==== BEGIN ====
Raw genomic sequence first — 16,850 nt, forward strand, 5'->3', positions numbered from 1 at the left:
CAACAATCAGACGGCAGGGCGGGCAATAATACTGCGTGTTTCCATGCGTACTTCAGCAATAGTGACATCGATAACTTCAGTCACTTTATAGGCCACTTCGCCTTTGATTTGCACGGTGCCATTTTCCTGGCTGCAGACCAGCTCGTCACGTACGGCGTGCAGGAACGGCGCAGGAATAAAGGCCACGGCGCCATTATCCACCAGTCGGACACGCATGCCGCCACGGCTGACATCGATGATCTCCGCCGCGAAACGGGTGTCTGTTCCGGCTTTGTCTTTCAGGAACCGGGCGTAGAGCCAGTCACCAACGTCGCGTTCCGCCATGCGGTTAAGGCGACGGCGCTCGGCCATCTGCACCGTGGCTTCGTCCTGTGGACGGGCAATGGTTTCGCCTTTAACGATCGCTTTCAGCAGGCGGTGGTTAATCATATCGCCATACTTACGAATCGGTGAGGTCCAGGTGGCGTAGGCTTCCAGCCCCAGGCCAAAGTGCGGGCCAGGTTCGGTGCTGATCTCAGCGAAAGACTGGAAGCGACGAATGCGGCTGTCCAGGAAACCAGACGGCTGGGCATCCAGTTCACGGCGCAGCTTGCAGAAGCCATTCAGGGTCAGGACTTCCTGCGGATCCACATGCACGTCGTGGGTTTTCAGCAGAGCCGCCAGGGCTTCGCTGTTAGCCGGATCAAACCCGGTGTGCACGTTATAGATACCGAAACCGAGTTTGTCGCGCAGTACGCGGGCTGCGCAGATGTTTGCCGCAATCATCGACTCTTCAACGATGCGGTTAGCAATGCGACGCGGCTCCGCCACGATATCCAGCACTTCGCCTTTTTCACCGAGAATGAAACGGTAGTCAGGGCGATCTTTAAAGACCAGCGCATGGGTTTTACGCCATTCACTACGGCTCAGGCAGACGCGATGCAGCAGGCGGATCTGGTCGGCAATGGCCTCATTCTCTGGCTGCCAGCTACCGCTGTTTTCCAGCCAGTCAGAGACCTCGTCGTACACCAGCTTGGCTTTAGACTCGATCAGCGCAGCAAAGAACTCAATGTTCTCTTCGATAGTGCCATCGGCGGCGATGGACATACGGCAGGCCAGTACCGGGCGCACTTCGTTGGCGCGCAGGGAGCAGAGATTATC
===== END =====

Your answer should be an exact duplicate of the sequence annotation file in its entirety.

Raw genomic sequence first — 16,850 nt, forward strand, 5'->3', positions numbered from 1 at the left:
CAACAATCAGACGGCAGGGCGGGCAATAATACTGCGTGTTTCCATGCGTACTTCAGCAATAGTGACATCGATAACTTCAGTCACTTTATAGGCCACTTCGCCTTTGATTTGCACGGTGCCATTTTCCTGGCTGCAGACCAGCTCGTCACGTACGGCGTGCAGGAACGGCGCAGGAATAAAGGCCACGGCGCCATTATCCACCAGTCGGACACGCATGCCGCCACGGCTGACATCGATGATCTCCGCCGCGAAACGGGTGTCTGTTCCGGCTTTGTCTTTCAGGAACCGGGCGTAGAGCCAGTCACCAACGTCGCGTTCCGCCATGCGGTTAAGGCGACGGCGCTCGGCCATCTGCACCGTGGCTTCGTCCTGTGGACGGGCAATGGTTTCGCCTTTAACGATCGCTTTCAGCAGGCGGTGGTTAATCATATCGCCATACTTACGAATCGGTGAGGTCCAGGTGGCGTAGGCTTCCAGCCCCAGGCCAAAGTGCGGGCCAGGTTCGGTGCTGATCTCAGCGAAAGACTGGAAGCGACGAATGCGGCTGTCCAGGAAACCAGACGGCTGGGCATCCAGTTCACGGCGCAGCTTGCAGAAGCCATTCAGGGTCAGGACTTCCTGCGGATCCACATGCACGTCGTGGGTTTTCAGCAGAGCCGCCAGGGCTTCGCTGTTAGCCGGATCAAACCCGGTGTGCACGTTATAGATACCGAAACCGAGTTTGTCGCGCAGTACGCGGGCTGCGCAGATGTTTGCCGCAATCATCGACTCTTCAACGATGCGGTTAGCAATGCGACGCGGCTCCGCCACGATATCCAGCACTTCGCCTTTTTCACCGAGAATGAAACGGTAGTCAGGGCGATCTTTAAAGACCAGCGCATGGGTTTTACGCCATTCACTACGGCTCAGGCAGACGCGATGCAGCAGGCGGATCTGGTCGGCAATGGCCTCATTCTCTGGCTGCCAGCTACCGCTGTTTTCCAGCCAGTCAGAGACCTCGTCGTACACCAGCTTGGCTTTAGACTCGATCAGCGCAGCAAAGAACTCAATGTTCTCTTCGATAGTGCCATCGGCGGCGATGGACATACGGCAGGCCAGTACCGGGCGCACTTCGTTGGCGCGCAGGGAGCAGAGATTATC